Oral Statement of the Dutch CEDAW Network
CEDAW session 81st session PSWG on Monday, 5 July 2021
Thank you, Madam Chair, distinguished members of the Committee,
Today I have the honour to address you on behalf of the Dutch CEDAW
Network, representing the 76 Dutch NGOs that submitted a joint shadow
report for the 7th CEDAW review of the Netherlands.
Our shadow report shows a deep concern that gender neutrality seems
to be the default in Dutch policy-making. We have observed that this
causes issues and communities to be ignored, made invisible, or even
results in counterproductive effects.
Consulted NGOs think the Netherlands will no longer be able to uphold
and deliver on its progressive image, when not fully committing to an
at least gender sensitive, but ideally gender transformative and gender
just lens. During the outbreak of the COVID-19 pandemic, unlike the rest
of the world, Dutch data did not show an increase of domestic violence.
Was our country truly the only in the world where this shadow pandemic
did not hit? NGOs doubt that.
What happens in the world, and what the government decides on, does
not have ‘neutral’ effects, but the government fails to recognise this
by not performing gender assessments. We note that austerity measures
such as cutbacks in legal aid disproportionately affect especially women
from marginalised groups. This has serious consequences.
Has the Netherlands become safer for women – or not? This question
occurred when during the COVID-19 pandemic we noted an increase in
extreme violence against sex workers. Despite their position as legal
workers and tax payers, they were not eligible for emergency aid and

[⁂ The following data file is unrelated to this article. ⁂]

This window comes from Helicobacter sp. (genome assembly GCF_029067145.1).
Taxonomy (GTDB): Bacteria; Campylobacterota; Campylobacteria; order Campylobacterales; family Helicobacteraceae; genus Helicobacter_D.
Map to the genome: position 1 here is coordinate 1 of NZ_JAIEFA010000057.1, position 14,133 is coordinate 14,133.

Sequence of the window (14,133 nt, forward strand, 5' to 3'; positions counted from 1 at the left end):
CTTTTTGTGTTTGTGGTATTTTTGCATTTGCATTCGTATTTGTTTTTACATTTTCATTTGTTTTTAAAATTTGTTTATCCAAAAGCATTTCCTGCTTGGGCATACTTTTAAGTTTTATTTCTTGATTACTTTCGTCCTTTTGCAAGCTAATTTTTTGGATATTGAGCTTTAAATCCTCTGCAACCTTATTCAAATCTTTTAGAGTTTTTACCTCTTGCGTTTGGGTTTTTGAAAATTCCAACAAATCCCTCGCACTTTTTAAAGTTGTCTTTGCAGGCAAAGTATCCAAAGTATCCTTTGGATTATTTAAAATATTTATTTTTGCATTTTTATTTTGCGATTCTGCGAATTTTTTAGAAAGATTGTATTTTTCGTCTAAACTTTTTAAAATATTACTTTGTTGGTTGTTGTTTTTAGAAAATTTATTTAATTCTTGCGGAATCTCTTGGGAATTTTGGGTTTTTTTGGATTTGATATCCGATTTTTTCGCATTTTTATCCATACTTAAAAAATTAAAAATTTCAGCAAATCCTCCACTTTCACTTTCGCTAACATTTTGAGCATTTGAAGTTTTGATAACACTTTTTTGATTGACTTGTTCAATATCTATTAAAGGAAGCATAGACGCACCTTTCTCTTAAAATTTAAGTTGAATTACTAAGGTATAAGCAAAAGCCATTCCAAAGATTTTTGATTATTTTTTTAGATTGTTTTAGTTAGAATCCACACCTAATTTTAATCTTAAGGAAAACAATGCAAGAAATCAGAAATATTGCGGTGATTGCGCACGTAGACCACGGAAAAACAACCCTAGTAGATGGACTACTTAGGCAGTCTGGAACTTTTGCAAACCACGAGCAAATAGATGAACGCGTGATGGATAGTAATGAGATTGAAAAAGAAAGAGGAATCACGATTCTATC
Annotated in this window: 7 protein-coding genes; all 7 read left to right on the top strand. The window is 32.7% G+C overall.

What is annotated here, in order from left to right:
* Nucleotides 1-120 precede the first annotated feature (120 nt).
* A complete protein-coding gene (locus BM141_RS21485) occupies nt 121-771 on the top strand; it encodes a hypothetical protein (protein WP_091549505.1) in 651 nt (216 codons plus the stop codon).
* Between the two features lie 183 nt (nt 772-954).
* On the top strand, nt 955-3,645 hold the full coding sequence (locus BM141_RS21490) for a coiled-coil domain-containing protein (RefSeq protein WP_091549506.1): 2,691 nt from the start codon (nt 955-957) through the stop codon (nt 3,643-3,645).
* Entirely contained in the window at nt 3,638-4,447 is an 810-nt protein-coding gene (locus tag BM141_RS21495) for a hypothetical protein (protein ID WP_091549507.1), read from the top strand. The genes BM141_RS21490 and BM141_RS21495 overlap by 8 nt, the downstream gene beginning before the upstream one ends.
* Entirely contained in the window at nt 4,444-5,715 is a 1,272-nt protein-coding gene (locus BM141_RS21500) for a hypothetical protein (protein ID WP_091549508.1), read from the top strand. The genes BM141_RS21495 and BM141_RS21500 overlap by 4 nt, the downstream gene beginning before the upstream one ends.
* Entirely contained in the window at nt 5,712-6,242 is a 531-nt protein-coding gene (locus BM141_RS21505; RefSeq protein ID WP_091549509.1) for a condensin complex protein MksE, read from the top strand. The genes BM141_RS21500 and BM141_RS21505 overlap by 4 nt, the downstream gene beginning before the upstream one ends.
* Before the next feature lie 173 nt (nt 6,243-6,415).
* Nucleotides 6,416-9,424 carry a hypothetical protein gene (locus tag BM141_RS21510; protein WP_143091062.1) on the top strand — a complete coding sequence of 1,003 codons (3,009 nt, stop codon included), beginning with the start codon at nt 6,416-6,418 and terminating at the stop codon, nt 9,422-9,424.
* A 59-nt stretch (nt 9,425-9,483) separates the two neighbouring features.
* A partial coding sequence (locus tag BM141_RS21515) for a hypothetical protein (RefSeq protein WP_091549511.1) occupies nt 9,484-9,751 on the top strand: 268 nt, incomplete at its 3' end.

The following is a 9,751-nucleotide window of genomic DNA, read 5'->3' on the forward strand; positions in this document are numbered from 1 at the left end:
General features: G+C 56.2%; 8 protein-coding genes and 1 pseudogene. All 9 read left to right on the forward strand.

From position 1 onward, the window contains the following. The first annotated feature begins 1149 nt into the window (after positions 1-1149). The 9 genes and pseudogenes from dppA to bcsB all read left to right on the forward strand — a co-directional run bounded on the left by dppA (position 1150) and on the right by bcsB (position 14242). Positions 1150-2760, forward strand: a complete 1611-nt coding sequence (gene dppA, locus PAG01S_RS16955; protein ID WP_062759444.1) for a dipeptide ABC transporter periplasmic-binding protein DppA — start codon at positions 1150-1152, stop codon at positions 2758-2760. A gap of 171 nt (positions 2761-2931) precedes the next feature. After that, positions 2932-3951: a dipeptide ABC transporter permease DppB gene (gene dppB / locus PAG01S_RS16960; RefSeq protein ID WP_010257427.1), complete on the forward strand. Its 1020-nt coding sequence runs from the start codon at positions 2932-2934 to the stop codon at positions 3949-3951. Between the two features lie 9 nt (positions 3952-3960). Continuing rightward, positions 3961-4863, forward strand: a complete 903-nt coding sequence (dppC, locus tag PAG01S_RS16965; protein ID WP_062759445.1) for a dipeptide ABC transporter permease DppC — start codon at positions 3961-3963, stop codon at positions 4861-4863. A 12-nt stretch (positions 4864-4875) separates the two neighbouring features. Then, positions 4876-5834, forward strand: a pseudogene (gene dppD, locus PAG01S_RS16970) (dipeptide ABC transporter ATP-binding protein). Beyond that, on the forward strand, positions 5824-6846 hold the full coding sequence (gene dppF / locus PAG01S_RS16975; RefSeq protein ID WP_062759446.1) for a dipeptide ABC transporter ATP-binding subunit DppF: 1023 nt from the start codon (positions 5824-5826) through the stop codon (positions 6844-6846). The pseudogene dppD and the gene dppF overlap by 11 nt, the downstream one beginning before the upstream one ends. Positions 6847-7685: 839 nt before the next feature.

were forced to work in dangerous, illegal conditions. NGOs also noted a
serious increase in sexual intimidation and hate speech against women –
and especially against black, migrant, refugee, muslim and LBTI+ women
-, which only sparked a lukewarm response from the government.
Recently, a new call for emancipation subsidy policy was issued. It
has been designed in the same way as before, despite the fact that
recent experience showed that it almost completely excludes
organisations representing marginalised women. Or, to only have them
participate under the ‘guard’ of large, institutionalised organisations.
This doesn’t contribute to bringing all relevant voices to the table,
or even acknowledging them as equal partners.
We would like to conclude with our concerns over how serious the
implementation of the Convention is taken in the Kingdom, including the
recent general recommendation on climate change.
Our words and actions have the power to transform, and together, we must deliver on this truth.
Thank you. We look forward to answering your questions.